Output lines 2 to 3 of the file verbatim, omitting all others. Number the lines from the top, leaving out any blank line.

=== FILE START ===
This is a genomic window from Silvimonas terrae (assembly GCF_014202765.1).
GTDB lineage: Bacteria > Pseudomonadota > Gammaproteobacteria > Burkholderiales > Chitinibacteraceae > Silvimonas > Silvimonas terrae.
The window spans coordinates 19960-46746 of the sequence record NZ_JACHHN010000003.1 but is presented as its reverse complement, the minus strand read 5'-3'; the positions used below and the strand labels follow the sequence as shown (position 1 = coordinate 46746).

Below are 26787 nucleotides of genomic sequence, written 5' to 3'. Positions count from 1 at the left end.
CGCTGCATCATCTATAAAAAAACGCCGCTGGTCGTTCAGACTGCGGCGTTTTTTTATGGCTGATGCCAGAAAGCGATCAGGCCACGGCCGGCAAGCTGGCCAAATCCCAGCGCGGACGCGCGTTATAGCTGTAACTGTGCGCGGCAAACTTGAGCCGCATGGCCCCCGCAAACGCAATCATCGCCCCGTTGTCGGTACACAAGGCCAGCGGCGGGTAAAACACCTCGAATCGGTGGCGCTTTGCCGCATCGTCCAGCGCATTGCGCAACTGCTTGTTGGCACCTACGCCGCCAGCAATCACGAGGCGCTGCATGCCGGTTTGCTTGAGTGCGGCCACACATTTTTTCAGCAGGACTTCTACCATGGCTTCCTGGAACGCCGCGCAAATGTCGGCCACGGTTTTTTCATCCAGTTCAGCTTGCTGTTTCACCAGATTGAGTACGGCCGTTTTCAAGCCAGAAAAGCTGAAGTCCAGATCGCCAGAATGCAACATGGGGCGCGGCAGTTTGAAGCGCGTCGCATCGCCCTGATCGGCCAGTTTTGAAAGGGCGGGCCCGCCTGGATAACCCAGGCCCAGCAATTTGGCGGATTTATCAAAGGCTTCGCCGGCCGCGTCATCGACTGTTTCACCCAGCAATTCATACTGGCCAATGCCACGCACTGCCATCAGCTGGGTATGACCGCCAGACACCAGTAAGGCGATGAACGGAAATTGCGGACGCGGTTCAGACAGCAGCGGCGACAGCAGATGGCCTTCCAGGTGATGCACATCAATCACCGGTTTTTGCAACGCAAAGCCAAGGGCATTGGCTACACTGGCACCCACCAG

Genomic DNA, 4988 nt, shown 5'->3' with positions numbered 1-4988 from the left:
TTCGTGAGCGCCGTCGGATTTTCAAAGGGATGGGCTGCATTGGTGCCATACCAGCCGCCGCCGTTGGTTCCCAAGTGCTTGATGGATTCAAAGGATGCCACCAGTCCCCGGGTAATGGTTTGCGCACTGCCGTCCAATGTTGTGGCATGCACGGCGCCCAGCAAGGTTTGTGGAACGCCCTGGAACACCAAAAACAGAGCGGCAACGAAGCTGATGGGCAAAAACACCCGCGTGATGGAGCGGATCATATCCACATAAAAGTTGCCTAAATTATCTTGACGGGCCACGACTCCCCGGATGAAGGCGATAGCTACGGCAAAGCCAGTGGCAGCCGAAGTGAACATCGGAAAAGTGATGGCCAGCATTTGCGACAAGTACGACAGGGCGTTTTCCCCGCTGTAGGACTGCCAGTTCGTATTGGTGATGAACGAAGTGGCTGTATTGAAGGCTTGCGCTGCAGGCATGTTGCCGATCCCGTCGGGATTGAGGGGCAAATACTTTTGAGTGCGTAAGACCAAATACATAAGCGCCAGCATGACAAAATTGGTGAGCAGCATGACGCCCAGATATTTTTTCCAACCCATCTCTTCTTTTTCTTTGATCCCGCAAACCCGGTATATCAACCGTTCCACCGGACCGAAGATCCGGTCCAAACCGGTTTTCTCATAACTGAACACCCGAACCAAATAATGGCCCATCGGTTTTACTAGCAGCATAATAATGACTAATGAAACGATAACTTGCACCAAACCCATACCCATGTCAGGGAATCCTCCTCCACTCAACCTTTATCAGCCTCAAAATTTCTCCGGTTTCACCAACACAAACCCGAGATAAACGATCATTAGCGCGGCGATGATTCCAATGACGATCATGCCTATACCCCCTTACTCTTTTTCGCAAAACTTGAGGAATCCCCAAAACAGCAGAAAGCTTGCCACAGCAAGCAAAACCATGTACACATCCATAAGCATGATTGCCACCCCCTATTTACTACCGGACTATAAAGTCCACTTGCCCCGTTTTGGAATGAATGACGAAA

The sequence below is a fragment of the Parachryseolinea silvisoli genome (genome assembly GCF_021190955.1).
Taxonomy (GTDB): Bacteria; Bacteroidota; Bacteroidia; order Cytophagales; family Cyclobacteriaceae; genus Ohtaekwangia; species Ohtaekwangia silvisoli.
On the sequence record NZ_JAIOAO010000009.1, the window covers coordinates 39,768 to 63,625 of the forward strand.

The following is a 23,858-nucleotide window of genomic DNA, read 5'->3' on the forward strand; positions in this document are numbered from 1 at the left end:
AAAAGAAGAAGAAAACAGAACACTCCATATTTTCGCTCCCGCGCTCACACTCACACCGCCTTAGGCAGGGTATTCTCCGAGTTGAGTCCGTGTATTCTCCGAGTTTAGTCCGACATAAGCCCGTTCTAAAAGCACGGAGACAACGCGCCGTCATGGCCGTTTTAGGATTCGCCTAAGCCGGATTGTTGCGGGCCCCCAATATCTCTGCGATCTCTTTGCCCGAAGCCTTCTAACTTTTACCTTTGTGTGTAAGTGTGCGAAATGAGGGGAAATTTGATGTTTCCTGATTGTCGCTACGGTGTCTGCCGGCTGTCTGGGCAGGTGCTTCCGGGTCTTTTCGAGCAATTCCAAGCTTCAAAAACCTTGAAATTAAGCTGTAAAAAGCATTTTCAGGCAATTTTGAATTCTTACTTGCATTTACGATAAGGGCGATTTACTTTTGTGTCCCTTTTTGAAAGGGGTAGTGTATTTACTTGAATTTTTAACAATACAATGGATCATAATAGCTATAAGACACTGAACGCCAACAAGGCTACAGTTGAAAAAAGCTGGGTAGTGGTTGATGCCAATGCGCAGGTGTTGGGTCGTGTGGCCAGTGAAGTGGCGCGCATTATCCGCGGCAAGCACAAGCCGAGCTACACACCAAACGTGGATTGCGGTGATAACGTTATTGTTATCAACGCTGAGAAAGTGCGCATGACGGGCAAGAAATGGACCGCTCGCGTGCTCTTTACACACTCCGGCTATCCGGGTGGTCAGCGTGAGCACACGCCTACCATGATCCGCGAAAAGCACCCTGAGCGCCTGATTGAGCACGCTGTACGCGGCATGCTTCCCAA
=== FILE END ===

GTDB lineage: Bacteria > Pseudomonadota > Gammaproteobacteria > Burkholderiales > Chitinibacteraceae > Silvimonas > Silvimonas terrae.
The window spans coordinates 19960-46746 of the sequence record NZ_JACHHN010000003.1 but is presented as its reverse complement, the minus strand read 5'-3'; the positions used below and the strand labels follow the sequence as shown (position 1 = coordinate 46746).